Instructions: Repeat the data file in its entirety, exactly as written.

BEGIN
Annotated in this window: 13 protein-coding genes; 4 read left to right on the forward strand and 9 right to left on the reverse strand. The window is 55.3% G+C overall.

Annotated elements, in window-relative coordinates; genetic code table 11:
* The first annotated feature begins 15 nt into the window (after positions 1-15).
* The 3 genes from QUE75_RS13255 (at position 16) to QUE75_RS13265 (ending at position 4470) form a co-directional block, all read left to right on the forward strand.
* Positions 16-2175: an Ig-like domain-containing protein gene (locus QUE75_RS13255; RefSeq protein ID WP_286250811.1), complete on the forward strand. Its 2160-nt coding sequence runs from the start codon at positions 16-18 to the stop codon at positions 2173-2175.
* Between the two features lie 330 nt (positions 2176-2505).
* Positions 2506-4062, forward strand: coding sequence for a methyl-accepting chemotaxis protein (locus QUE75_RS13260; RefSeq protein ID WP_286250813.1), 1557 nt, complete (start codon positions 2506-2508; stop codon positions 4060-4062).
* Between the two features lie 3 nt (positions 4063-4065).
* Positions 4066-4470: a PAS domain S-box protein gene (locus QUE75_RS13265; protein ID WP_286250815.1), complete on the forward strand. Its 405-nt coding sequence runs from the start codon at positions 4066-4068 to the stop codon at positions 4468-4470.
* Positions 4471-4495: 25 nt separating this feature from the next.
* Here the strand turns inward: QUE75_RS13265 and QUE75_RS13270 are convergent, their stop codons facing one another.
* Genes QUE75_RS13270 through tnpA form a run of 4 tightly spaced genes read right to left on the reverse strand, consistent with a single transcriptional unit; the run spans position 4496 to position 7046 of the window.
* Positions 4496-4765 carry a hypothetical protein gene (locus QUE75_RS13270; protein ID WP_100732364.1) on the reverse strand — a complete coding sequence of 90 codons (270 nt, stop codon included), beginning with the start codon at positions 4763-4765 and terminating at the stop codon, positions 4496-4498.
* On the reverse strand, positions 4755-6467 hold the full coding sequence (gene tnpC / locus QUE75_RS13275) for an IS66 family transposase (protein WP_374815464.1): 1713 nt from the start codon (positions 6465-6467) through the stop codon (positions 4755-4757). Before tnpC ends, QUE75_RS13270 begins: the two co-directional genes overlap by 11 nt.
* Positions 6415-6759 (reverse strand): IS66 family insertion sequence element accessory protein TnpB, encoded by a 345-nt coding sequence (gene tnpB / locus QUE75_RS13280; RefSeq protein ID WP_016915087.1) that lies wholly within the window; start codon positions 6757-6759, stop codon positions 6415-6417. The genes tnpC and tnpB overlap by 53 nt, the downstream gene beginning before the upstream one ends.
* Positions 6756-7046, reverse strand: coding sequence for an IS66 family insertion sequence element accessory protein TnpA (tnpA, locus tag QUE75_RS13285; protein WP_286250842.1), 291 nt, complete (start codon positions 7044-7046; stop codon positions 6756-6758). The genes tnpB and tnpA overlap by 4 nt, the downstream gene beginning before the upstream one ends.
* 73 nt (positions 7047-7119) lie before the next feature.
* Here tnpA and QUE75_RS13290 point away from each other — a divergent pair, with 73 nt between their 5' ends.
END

Annotated in this window: 13 protein-coding genes; 4 read left to right on the forward strand and 9 right to left on the reverse strand. The window is 55.3% G+C overall.

Annotated elements, in window-relative coordinates; genetic code table 11:
* The first annotated feature begins 15 nt into the window (after positions 1-15).
* The 3 genes from QUE75_RS13255 (at position 16) to QUE75_RS13265 (ending at position 4470) form a co-directional block, all read left to right on the forward strand.
* Positions 16-2175: an Ig-like domain-containing protein gene (locus QUE75_RS13255; RefSeq protein ID WP_286250811.1), complete on the forward strand. Its 2160-nt coding sequence runs from the start codon at positions 16-18 to the stop codon at positions 2173-2175.
* Between the two features lie 330 nt (positions 2176-2505).
* Positions 2506-4062, forward strand: coding sequence for a methyl-accepting chemotaxis protein (locus QUE75_RS13260; RefSeq protein ID WP_286250813.1), 1557 nt, complete (start codon positions 2506-2508; stop codon positions 4060-4062).
* Between the two features lie 3 nt (positions 4063-4065).
* Positions 4066-4470: a PAS domain S-box protein gene (locus QUE75_RS13265; protein ID WP_286250815.1), complete on the forward strand. Its 405-nt coding sequence runs from the start codon at positions 4066-4068 to the stop codon at positions 4468-4470.
* Positions 4471-4495: 25 nt separating this feature from the next.
* Here the strand turns inward: QUE75_RS13265 and QUE75_RS13270 are convergent, their stop codons facing one another.
* Genes QUE75_RS13270 through tnpA form a run of 4 tightly spaced genes read right to left on the reverse strand, consistent with a single transcriptional unit; the run spans position 4496 to position 7046 of the window.
* Positions 4496-4765 carry a hypothetical protein gene (locus QUE75_RS13270; protein ID WP_100732364.1) on the reverse strand — a complete coding sequence of 90 codons (270 nt, stop codon included), beginning with the start codon at positions 4763-4765 and terminating at the stop codon, positions 4496-4498.
* On the reverse strand, positions 4755-6467 hold the full coding sequence (gene tnpC / locus QUE75_RS13275) for an IS66 family transposase (protein WP_374815464.1): 1713 nt from the start codon (positions 6465-6467) through the stop codon (positions 4755-4757). Before tnpC ends, QUE75_RS13270 begins: the two co-directional genes overlap by 11 nt.
* Positions 6415-6759 (reverse strand): IS66 family insertion sequence element accessory protein TnpB, encoded by a 345-nt coding sequence (gene tnpB / locus QUE75_RS13280; RefSeq protein ID WP_016915087.1) that lies wholly within the window; start codon positions 6757-6759, stop codon positions 6415-6417. The genes tnpC and tnpB overlap by 53 nt, the downstream gene beginning before the upstream one ends.
* Positions 6756-7046, reverse strand: coding sequence for an IS66 family insertion sequence element accessory protein TnpA (tnpA, locus tag QUE75_RS13285; protein WP_286250842.1), 291 nt, complete (start codon positions 7044-7046; stop codon positions 6756-6758). The genes tnpB and tnpA overlap by 4 nt, the downstream gene beginning before the upstream one ends.
* 73 nt (positions 7047-7119) lie before the next feature.
* Here tnpA and QUE75_RS13290 point away from each other — a divergent pair, with 73 nt between their 5' ends.